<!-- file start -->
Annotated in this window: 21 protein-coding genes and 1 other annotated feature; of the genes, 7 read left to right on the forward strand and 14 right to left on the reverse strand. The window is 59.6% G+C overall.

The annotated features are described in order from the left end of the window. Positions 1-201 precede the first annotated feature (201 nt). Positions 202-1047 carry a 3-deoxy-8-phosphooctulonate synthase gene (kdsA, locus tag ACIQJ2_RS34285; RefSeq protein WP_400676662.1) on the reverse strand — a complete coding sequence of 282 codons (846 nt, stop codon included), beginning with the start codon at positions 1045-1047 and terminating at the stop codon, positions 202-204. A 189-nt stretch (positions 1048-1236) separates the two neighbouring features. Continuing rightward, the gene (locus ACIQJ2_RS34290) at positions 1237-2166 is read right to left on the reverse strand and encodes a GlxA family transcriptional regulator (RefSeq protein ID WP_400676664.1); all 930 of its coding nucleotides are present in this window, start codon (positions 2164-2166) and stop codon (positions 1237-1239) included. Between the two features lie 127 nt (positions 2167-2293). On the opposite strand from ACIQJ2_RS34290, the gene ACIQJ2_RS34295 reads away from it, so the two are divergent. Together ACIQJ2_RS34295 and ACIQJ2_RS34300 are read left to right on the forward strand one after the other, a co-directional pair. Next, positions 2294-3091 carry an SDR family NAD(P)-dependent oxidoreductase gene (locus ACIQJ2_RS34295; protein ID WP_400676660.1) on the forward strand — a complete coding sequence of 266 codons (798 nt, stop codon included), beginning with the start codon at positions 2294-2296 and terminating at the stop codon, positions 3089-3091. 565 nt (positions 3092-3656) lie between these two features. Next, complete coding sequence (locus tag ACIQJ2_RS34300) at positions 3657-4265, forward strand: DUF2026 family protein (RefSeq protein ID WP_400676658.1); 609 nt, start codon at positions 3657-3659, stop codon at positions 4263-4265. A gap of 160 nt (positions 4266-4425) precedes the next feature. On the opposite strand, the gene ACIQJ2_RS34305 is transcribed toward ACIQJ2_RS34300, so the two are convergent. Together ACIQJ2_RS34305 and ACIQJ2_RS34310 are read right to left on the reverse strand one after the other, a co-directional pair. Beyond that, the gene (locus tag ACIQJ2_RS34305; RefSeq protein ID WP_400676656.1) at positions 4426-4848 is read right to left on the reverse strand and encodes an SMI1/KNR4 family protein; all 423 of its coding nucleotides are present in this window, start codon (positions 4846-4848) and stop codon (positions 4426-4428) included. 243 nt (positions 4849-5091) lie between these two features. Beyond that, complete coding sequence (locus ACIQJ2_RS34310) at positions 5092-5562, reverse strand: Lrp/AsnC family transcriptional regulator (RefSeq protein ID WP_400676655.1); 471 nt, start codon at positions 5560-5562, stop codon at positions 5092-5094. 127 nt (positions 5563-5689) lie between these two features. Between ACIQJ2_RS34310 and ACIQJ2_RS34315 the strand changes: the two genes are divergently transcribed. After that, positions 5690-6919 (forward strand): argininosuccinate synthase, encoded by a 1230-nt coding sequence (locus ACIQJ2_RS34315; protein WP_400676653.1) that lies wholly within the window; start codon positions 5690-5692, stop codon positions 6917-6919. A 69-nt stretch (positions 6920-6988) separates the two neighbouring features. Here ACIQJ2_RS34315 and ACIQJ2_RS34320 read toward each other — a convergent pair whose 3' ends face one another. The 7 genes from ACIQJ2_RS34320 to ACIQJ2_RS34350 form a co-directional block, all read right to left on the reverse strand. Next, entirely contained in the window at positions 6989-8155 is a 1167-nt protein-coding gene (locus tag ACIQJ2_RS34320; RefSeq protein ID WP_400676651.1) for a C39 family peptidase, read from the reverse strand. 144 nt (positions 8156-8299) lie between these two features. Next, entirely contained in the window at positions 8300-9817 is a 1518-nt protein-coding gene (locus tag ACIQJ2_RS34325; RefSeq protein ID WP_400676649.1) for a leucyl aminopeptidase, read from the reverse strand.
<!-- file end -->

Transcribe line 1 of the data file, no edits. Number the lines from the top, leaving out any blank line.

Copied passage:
Annotated in this window: 21 protein-coding genes and 1 other annotated feature; of the genes, 7 read left to right on the forward strand and 14 right to left on the reverse strand. The window is 59.6% G+C overall.